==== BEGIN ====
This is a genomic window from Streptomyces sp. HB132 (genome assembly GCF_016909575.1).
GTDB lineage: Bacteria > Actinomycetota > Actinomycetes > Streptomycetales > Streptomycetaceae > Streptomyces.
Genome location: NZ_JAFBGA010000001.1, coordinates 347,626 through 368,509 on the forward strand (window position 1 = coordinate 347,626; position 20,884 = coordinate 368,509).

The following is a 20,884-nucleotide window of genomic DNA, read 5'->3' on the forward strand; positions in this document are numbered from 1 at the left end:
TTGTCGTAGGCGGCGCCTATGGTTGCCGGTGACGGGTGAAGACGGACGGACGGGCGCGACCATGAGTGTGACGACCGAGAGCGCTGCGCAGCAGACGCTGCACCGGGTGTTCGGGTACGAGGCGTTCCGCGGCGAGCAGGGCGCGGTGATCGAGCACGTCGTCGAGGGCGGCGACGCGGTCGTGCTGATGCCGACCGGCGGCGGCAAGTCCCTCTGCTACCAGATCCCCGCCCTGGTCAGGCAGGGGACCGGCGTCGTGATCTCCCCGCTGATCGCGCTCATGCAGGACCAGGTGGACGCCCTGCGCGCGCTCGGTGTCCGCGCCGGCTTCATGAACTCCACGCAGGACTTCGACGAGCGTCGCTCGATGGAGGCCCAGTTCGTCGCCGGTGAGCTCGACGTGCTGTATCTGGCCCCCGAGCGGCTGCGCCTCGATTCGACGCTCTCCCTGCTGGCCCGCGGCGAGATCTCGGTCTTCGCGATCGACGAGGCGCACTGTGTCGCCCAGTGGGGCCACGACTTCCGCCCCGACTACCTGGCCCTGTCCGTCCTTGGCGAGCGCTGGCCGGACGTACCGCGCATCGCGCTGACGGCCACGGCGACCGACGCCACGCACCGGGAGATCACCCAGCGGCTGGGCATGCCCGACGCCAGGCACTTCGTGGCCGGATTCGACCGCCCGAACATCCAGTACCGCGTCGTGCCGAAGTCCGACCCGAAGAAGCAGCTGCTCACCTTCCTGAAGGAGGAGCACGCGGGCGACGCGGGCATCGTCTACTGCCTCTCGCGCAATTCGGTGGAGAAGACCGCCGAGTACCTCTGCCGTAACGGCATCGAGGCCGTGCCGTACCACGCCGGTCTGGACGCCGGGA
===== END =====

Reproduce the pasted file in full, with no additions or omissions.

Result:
This is a genomic window from Streptomyces sp. HB132 (genome assembly GCF_016909575.1).
GTDB lineage: Bacteria > Actinomycetota > Actinomycetes > Streptomycetales > Streptomycetaceae > Streptomyces.
Genome location: NZ_JAFBGA010000001.1, coordinates 347,626 through 368,509 on the forward strand (window position 1 = coordinate 347,626; position 20,884 = coordinate 368,509).

The following is a 20,884-nucleotide window of genomic DNA, read 5'->3' on the forward strand; positions in this document are numbered from 1 at the left end:
TTGTCGTAGGCGGCGCCTATGGTTGCCGGTGACGGGTGAAGACGGACGGACGGGCGCGACCATGAGTGTGACGACCGAGAGCGCTGCGCAGCAGACGCTGCACCGGGTGTTCGGGTACGAGGCGTTCCGCGGCGAGCAGGGCGCGGTGATCGAGCACGTCGTCGAGGGCGGCGACGCGGTCGTGCTGATGCCGACCGGCGGCGGCAAGTCCCTCTGCTACCAGATCCCCGCCCTGGTCAGGCAGGGGACCGGCGTCGTGATCTCCCCGCTGATCGCGCTCATGCAGGACCAGGTGGACGCCCTGCGCGCGCTCGGTGTCCGCGCCGGCTTCATGAACTCCACGCAGGACTTCGACGAGCGTCGCTCGATGGAGGCCCAGTTCGTCGCCGGTGAGCTCGACGTGCTGTATCTGGCCCCCGAGCGGCTGCGCCTCGATTCGACGCTCTCCCTGCTGGCCCGCGGCGAGATCTCGGTCTTCGCGATCGACGAGGCGCACTGTGTCGCCCAGTGGGGCCACGACTTCCGCCCCGACTACCTGGCCCTGTCCGTCCTTGGCGAGCGCTGGCCGGACGTACCGCGCATCGCGCTGACGGCCACGGCGACCGACGCCACGCACCGGGAGATCACCCAGCGGCTGGGCATGCCCGACGCCAGGCACTTCGTGGCCGGATTCGACCGCCCGAACATCCAGTACCGCGTCGTGCCGAAGTCCGACCCGAAGAAGCAGCTGCTCACCTTCCTGAAGGAGGAGCACGCGGGCGACGCGGGCATCGTCTACTGCCTCTCGCGCAATTCGGTGGAGAAGACCGCCGAGTACCTCTGCCGTAACGGCATCGAGGCCGTGCCGTACCACGCCGGTCTGGACGCCGGGA